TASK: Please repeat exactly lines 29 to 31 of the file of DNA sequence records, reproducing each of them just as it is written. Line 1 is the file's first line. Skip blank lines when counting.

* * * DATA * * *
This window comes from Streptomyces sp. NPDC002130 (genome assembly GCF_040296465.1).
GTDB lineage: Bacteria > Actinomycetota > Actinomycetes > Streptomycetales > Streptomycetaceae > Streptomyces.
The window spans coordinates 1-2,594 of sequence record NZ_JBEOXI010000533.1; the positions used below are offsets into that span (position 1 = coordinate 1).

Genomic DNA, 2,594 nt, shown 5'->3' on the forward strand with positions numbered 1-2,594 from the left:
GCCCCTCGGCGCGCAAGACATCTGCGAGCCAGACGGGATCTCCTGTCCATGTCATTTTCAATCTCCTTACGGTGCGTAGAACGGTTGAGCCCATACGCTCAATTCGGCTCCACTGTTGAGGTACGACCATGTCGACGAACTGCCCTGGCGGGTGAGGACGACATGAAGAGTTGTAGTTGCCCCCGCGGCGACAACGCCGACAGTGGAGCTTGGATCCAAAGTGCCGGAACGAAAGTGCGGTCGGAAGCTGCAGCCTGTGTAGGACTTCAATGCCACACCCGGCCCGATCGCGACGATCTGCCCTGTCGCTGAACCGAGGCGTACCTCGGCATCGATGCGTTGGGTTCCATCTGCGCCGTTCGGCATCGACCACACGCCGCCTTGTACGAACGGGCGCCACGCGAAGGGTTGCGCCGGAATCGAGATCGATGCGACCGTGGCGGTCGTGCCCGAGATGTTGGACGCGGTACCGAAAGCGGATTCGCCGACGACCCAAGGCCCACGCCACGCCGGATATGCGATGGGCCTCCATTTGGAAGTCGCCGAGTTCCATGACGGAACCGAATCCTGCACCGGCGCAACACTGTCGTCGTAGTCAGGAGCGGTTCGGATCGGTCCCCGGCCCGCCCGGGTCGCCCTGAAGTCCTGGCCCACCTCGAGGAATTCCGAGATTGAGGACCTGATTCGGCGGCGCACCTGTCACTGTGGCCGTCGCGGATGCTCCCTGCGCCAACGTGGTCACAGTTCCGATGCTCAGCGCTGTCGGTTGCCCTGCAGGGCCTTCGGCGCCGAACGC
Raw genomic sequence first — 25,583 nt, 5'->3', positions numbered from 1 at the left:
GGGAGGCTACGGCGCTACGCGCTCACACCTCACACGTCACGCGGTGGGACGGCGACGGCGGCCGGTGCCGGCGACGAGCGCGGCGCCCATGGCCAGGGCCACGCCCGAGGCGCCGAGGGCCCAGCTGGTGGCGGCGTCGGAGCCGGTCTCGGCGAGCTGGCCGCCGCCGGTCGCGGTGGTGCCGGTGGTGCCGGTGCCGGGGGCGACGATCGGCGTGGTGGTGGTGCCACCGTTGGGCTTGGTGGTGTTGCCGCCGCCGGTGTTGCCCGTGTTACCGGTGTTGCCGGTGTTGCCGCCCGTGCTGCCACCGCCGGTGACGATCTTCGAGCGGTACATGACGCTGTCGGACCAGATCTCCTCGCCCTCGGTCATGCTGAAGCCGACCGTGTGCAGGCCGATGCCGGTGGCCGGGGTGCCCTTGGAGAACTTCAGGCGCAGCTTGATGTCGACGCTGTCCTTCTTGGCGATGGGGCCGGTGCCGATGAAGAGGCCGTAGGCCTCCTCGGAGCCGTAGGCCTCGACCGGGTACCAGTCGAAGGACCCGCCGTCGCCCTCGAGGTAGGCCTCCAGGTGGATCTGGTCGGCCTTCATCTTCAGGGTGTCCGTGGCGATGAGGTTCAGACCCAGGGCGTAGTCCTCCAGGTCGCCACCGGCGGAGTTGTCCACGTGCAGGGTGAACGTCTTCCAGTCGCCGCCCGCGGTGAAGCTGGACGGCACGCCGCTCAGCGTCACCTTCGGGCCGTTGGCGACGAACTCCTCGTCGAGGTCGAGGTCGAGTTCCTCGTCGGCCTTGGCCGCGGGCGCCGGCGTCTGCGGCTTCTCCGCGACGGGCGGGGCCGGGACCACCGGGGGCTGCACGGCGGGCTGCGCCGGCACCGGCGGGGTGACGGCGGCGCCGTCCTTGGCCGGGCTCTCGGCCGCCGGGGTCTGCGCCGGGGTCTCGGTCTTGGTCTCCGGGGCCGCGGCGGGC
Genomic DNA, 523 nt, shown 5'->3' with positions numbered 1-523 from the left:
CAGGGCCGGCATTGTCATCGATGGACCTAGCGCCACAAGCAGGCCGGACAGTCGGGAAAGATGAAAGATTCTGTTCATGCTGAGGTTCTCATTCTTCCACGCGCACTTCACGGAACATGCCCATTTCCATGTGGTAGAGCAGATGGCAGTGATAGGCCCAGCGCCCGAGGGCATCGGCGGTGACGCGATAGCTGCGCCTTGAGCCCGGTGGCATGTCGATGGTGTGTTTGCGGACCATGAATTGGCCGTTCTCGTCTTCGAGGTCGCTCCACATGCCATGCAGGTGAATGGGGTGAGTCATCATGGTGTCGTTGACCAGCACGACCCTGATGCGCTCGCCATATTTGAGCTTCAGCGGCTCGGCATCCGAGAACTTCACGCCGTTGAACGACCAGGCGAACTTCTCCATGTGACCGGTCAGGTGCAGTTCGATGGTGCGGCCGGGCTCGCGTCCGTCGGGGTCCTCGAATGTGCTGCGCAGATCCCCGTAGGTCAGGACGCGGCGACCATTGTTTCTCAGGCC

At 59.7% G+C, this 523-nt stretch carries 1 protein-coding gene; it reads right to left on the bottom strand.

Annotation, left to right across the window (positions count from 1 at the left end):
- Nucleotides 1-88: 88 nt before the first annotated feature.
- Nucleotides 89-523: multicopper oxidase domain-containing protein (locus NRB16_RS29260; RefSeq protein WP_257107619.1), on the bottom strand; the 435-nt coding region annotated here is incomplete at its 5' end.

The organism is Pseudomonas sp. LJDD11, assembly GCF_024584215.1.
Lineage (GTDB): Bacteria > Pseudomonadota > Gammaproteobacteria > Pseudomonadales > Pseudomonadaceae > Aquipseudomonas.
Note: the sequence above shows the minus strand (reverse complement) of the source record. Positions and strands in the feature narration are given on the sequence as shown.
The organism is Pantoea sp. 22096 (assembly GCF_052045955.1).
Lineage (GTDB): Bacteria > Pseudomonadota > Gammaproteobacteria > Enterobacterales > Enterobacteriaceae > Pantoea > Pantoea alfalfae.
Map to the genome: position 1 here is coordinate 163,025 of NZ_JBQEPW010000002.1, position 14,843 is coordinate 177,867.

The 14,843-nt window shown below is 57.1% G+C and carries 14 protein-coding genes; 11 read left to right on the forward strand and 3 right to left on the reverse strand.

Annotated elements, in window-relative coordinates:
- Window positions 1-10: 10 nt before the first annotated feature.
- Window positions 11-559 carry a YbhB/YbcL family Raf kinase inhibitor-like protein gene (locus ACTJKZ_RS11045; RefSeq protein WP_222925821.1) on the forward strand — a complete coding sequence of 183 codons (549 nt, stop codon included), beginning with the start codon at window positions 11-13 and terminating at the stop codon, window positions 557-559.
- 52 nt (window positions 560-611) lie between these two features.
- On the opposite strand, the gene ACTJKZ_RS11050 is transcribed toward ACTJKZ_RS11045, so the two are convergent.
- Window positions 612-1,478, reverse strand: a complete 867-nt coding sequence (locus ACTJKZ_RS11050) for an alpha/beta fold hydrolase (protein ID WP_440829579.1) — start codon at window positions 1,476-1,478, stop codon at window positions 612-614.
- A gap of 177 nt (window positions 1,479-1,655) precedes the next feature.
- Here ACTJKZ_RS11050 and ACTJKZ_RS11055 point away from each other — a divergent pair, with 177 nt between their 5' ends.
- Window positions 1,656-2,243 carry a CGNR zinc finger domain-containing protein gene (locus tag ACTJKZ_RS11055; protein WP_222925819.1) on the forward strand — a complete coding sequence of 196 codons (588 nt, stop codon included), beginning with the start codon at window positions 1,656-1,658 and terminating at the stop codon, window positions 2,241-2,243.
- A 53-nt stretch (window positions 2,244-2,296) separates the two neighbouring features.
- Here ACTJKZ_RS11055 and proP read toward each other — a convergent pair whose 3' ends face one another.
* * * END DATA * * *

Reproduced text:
- Window positions 1,656-2,243 carry a CGNR zinc finger domain-containing protein gene (locus tag ACTJKZ_RS11055; protein WP_222925819.1) on the forward strand — a complete coding sequence of 196 codons (588 nt, stop codon included), beginning with the start codon at window positions 1,656-1,658 and terminating at the stop codon, window positions 2,241-2,243.
- A 53-nt stretch (window positions 2,244-2,296) separates the two neighbouring features.
- Here ACTJKZ_RS11055 and proP read toward each other — a convergent pair whose 3' ends face one another.